News Roundup: Artificial Sweeteners

 artificial sweeteners

New research published this week in the Canadian Medical Association Journal showed emerging data indicating that artificial sweeteners may be associated with long term weight gain and increased risk of heart and metabolic disease.

This week’s news roundup brings a collection of articles related to the new findings on artificial sweeteners and what it means for our no calorie sweet tooth.

Artificial Sweeteners Are Linked to Weight Gain—Not Weight Loss. TIME. “’I think there’s an assumption that when there are zero calories, there is zero harm,’ says study author Meghan Azad, an assistant professor in the department of pediatrics and child health at the University of Manitoba in Canada. ‘This research has made me appreciate that there’s more to it than calories alone.’”

Artificial sweeteners linked to risk of weight gain, heart disease and other health issues. Medical Xpress. “Consumption of artificial sweeteners, such as aspartame, sucralose and stevia, is widespread and increasing. Emerging data indicate that artificial, or nonnutritive, sweeteners may have negative effects on metabolism, gut bacteria and appetite, although the evidence is conflicting.”

Artificial sweeteners could cause weight gain over time, review of studies says. ABC News. “’We found that consumption of nonnutritive sweeteners was associated with modest long-term weight gain in observational studies. Our results also extend previous meta-analyses that showed higher risks of Type 2 diabetes and hypertension with regular consumption.’”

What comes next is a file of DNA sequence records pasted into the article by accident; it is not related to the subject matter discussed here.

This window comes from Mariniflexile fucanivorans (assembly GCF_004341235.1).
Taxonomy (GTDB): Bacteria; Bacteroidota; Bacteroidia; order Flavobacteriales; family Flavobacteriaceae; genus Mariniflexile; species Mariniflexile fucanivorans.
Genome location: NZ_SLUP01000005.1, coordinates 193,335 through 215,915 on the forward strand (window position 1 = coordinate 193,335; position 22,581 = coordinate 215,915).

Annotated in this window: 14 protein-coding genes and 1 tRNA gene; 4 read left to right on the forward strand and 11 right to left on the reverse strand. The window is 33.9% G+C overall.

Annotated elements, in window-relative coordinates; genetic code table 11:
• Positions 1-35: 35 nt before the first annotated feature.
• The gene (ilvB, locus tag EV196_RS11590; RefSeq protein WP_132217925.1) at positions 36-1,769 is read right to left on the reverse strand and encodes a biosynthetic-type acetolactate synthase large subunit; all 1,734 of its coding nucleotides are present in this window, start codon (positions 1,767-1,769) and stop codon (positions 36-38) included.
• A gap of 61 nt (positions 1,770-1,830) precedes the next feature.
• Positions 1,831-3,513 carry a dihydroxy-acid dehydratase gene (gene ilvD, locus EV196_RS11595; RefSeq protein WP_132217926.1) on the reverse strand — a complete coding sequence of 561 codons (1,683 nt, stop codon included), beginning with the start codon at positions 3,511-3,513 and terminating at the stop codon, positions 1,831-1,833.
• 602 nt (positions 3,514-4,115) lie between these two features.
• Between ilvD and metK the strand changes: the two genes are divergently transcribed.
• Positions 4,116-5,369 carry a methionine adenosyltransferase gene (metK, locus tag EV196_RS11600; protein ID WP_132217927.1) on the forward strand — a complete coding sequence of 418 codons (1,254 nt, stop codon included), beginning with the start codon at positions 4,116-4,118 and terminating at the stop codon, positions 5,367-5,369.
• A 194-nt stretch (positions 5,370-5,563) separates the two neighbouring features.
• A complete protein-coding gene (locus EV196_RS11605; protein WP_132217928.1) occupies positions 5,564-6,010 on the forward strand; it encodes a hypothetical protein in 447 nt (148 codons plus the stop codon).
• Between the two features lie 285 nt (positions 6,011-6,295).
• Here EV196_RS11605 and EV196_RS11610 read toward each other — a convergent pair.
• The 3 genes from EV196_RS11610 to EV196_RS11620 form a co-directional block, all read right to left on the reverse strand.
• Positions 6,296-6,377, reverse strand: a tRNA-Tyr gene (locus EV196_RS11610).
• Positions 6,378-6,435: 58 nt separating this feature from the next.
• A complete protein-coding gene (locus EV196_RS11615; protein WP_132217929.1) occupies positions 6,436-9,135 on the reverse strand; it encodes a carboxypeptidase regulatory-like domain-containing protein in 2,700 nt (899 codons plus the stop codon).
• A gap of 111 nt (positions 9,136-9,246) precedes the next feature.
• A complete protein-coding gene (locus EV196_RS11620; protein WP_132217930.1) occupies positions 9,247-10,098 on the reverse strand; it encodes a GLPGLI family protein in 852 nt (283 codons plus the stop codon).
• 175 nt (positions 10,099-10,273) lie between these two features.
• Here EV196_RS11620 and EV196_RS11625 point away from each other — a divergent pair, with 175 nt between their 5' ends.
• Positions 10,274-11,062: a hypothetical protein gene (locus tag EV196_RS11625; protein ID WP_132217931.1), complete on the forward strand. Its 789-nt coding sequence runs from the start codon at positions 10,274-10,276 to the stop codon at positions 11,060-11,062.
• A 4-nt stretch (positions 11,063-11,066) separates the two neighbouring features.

Sorry, but artificial sweeteners won’t help you lose weight. Popular Science. “The good news is that the scientific verdict on this stuff is actually pretty clear. The bad news is that none of those artificial sweeteners will help you lose weight.”

Artificial Sweeteners Don't Help People Lose Weight, Review Finds. NPR. “The health effects of artificial sweeteners are important to study, because so many people use them. Another study published earlier this year found that a quarter of U.S. children and 41 percent of adults reported consuming them, most of them once per day.”

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